# $\mathbb R -\mathbb Q$ is not a linear continuum

"$$\mathbb R -\mathbb Q$$ is not a linear continuum"

My Attempt: I think this statement is true. Because $$\mathbb R -\mathbb Q$$ does not have Least Upper Bound Property.

E.g. The set $$\{\mathbb R -\mathbb Q \} \cap [2 , 3]$$ is bounded in $$\mathbb R -\mathbb Q$$. But it does not have supremum.

Can anyone please check if I have gone wrong aywhere ?

• Looks fine to me. If you wanted to be formal, you'd need to prove why the supremum doesn't exist, but it's pretty obvious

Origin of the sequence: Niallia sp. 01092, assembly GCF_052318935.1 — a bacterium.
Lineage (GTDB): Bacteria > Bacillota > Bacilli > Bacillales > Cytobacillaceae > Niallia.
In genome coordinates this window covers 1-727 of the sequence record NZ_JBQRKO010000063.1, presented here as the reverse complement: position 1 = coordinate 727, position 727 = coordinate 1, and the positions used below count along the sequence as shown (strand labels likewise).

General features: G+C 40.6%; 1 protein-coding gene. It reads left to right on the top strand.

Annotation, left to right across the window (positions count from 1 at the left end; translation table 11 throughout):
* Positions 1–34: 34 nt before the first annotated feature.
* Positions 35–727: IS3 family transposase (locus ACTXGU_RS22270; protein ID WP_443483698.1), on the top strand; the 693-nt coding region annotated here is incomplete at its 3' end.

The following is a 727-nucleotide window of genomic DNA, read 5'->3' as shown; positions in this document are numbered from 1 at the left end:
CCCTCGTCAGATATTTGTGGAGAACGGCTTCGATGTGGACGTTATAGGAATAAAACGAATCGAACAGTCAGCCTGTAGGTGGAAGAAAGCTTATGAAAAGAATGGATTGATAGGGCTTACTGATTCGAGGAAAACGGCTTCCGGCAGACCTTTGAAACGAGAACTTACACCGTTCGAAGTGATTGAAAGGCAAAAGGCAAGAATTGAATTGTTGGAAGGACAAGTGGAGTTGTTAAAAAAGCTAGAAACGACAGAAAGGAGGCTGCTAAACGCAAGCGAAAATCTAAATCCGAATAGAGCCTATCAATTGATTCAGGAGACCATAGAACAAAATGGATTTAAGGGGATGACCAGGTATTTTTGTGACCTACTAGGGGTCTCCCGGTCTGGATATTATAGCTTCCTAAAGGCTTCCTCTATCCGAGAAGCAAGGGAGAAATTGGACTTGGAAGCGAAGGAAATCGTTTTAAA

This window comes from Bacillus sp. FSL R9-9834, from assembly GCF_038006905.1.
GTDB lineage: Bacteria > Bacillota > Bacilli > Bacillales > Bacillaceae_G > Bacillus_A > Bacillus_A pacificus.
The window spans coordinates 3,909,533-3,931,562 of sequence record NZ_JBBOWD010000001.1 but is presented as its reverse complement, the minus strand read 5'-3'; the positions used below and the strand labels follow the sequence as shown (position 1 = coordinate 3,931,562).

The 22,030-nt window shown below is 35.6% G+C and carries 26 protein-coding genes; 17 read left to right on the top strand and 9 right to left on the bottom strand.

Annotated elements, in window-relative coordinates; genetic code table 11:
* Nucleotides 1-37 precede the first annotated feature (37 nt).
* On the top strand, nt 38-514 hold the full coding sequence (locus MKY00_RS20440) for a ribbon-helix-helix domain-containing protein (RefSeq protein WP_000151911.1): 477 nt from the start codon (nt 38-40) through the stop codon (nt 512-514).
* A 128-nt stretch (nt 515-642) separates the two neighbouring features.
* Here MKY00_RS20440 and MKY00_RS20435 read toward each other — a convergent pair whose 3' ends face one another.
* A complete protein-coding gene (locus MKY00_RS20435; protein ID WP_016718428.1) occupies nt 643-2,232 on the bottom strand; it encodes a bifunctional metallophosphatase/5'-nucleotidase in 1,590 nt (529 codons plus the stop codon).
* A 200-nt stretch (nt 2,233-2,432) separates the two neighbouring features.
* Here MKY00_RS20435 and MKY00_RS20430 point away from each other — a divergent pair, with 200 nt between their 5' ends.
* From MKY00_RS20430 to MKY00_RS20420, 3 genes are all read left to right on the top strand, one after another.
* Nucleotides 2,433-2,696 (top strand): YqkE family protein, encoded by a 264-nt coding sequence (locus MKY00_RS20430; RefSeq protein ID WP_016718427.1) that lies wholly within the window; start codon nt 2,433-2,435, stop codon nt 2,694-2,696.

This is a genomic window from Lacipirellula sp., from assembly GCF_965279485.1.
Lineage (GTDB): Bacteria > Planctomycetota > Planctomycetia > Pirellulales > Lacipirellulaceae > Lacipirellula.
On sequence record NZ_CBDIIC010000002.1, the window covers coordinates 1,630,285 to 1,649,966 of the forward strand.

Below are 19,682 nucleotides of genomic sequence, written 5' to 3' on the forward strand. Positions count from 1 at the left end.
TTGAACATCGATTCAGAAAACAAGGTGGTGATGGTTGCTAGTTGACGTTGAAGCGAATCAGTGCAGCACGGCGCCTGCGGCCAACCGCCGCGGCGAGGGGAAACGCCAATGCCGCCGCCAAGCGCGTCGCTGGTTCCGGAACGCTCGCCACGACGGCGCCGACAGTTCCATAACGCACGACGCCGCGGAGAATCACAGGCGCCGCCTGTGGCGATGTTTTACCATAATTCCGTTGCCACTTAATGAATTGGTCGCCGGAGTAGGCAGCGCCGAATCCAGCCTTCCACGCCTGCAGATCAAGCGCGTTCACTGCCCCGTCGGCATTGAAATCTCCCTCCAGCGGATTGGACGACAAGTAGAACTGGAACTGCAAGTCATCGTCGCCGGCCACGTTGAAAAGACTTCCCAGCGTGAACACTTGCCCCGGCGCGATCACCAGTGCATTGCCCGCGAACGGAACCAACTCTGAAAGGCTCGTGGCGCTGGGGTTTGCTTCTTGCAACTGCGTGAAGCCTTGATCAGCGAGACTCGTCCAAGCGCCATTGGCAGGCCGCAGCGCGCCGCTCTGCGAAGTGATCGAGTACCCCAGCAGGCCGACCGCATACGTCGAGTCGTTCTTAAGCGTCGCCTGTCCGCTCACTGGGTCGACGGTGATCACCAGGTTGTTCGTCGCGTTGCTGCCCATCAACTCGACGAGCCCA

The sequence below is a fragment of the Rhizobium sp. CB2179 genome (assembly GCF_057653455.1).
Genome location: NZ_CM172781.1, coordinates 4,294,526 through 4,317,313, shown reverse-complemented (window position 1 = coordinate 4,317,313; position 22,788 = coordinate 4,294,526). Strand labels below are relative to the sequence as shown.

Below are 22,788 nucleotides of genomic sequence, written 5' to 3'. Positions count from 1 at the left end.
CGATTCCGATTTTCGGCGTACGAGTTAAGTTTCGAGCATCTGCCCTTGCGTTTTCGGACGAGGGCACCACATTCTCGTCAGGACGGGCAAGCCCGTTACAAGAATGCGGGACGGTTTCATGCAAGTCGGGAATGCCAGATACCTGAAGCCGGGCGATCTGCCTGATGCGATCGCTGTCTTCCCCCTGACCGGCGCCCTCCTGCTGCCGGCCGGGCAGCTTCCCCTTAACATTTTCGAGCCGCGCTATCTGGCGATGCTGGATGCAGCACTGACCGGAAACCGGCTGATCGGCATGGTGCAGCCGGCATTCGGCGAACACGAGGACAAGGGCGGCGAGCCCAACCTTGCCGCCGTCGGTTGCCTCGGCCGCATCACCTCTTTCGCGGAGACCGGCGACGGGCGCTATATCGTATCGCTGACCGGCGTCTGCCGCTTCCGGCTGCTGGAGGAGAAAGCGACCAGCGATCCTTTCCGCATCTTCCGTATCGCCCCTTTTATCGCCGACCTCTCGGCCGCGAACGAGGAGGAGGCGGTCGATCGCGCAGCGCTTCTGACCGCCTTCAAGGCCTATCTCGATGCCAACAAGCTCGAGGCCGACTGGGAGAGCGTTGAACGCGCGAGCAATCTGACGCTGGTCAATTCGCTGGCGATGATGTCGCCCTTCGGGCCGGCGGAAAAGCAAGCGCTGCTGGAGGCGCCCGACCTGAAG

– Alan
Jun 9 '21 at 5:29
• @Sani. does my answer answer your question ? Jun 9 '21 at 14:17

## 1 Answer

You are correct to prove it has no irrational supremum you can show that given any irational in $$a$$ in $$[2,3]$$ there is another irrational in between $$3$$ and a , for example $$(a+3)/2$$ so the least irrational upper bound must be greater than $$3$$ ,let that then be $$n$$ but then $$(n+3)/2$$ is will be a lower upper bound a contradiction hence no least upper bound exists.